From denying a cat’s entry to denying a person’s entry:
A sign at the front of the store reads, “Look at camera for entry” and “Facial Recognition Technology In Use.” An automated voice tells approaching customers through a mounted speaker to look up at the camera.
KIRO 7 first learned about the facial recognition technology being used there from a customer, a regular at the store, who posted about it on Facebook after stopping by the 24-hour location at night last week.
“Tonight, I was confronted with a whole new Jackson’s,” she wrote. “You had to stare at the camera before they let you in.”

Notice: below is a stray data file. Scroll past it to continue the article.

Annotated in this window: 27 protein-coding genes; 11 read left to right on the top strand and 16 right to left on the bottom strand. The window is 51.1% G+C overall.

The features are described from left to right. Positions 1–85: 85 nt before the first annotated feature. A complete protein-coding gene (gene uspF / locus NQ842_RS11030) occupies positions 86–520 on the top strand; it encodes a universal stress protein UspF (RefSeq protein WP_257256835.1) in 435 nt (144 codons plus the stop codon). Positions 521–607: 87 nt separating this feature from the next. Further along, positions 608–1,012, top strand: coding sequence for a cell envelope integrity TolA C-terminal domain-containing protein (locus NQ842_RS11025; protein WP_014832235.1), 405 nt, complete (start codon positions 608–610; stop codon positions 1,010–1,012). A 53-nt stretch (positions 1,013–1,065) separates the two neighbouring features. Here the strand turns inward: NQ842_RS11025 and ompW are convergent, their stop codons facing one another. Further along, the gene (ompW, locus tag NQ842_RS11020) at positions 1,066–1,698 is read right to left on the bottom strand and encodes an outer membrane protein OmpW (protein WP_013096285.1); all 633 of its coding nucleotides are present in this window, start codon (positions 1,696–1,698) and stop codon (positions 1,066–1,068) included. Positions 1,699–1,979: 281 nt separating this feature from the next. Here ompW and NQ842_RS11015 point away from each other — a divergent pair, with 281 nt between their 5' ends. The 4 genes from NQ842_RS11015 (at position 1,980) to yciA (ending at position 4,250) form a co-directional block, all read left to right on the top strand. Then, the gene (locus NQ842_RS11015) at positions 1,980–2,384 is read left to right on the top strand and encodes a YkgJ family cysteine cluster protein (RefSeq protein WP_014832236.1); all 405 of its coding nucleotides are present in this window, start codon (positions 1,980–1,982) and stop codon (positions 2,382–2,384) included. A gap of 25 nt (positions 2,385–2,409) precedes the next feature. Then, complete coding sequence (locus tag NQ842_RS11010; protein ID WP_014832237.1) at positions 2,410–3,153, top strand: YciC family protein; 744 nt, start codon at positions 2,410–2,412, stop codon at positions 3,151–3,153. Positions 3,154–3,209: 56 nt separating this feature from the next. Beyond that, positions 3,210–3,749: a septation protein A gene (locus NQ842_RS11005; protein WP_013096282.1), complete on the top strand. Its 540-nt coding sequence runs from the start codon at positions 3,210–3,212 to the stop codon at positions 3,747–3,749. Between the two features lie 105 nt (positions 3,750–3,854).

The woman said she was told by clerks that the technology is being used to cut down on thefts from the store.
“Sometimes I would walk out of there, jaw to the ground, at the in-your-face theft,” she wrote.‘Look at camera for entry’: Tacoma convenience store using facial recognition technology
The makers of this technology, Blue Line Technology, seem rather overconfident: “Blue Line Technology spokesperson Sawyer said the software has never misidentified anyone.” Meanwhile, state-of-the-art facial recognition technology is notoriously inaccurate with dark-skinned individuals and women.
So if you’re a dark-skinned individual mistakenly identified as “bad,” what does the appeal process look like? Stand outside and shout at the clerk?